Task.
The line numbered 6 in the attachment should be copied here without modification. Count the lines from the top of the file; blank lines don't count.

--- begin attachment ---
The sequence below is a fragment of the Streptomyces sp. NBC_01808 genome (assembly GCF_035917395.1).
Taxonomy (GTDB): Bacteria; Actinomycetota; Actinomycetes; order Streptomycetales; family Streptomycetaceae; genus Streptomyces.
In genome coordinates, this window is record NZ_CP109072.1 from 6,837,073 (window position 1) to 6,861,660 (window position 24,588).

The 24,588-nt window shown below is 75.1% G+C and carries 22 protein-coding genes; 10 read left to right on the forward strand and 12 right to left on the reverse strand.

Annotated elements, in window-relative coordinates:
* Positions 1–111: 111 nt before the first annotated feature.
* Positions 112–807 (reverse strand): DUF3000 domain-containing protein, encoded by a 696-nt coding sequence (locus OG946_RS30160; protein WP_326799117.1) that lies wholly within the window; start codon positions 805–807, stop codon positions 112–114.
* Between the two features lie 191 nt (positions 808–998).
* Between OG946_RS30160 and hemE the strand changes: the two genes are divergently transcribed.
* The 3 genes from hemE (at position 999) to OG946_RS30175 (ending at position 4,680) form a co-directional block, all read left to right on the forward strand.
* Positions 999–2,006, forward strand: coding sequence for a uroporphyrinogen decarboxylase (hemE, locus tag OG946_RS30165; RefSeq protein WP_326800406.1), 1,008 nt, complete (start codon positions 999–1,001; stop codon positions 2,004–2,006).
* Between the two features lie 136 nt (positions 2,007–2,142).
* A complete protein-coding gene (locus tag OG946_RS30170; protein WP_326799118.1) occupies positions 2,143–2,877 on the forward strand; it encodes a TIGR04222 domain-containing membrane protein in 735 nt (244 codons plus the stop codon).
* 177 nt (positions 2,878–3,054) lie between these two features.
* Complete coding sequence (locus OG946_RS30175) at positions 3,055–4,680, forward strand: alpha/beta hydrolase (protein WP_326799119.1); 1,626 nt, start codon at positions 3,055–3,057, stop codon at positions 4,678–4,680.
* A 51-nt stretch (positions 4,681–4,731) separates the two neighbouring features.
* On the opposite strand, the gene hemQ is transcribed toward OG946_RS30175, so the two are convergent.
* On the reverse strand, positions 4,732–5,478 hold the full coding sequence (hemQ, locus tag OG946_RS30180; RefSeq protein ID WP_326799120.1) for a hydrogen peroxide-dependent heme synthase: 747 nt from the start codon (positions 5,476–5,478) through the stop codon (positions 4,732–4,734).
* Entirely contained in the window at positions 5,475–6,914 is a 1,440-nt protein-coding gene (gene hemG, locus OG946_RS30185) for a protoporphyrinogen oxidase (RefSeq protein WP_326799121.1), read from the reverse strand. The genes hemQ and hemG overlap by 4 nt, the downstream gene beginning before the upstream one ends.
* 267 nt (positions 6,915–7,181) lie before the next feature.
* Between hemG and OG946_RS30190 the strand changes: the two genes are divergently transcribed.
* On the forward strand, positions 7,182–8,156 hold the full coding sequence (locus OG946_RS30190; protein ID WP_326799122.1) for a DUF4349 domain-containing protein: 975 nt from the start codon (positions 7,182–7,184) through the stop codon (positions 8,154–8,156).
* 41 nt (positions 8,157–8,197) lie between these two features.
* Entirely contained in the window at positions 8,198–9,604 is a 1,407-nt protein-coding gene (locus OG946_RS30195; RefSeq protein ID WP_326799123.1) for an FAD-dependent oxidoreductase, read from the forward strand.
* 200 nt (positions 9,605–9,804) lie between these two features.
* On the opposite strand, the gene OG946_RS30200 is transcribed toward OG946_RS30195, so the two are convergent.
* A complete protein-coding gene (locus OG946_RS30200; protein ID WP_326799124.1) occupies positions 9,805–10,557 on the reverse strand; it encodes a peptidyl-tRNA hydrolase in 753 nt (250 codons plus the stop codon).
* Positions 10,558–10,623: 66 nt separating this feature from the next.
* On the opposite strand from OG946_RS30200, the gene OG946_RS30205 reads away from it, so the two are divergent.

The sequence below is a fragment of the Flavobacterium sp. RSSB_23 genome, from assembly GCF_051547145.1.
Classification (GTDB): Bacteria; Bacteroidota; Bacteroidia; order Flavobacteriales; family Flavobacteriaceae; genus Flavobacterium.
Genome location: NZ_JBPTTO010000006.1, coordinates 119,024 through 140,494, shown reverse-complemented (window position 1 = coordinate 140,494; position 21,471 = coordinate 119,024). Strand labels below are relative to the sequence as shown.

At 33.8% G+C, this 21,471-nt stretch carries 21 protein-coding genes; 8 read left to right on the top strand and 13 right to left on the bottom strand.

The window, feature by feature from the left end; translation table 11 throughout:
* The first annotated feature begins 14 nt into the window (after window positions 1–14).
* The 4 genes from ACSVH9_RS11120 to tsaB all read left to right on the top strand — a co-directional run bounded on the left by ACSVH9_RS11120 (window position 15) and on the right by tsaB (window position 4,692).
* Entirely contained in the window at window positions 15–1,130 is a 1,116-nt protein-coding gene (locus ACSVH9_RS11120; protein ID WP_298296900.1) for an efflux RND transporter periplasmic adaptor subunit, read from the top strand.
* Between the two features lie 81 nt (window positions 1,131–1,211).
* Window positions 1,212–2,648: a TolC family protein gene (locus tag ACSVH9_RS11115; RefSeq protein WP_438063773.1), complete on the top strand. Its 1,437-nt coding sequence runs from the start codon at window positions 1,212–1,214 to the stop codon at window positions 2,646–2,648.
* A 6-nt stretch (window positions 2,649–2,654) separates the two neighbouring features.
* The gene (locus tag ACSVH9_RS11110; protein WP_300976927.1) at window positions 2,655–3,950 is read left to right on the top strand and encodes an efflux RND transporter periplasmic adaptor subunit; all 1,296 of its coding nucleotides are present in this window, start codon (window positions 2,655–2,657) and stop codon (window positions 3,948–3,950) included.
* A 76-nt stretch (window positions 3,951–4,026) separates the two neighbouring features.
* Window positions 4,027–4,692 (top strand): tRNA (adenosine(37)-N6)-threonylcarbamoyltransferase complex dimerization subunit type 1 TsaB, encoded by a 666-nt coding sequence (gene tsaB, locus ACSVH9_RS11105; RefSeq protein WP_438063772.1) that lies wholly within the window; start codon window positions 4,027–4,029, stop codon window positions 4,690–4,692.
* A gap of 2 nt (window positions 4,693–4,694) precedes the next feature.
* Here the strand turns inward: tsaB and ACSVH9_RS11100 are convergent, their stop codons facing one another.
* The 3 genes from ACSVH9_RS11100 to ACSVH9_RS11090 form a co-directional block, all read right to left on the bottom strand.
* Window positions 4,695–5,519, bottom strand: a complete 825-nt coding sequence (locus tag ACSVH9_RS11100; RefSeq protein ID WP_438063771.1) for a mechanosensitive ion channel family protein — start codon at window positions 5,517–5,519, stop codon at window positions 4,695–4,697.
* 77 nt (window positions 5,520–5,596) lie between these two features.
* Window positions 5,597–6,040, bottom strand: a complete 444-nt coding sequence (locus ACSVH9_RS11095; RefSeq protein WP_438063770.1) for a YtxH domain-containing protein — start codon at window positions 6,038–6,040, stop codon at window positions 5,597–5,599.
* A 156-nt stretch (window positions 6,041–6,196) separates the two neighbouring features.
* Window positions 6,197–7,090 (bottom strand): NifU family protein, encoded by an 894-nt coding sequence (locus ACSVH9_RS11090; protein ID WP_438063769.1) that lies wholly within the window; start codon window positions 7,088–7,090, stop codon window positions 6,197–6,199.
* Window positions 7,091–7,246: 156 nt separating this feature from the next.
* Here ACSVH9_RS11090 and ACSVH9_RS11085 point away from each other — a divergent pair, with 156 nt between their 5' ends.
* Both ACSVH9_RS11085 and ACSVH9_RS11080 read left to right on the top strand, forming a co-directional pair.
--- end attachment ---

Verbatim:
* Positions 1–111: 111 nt before the first annotated feature.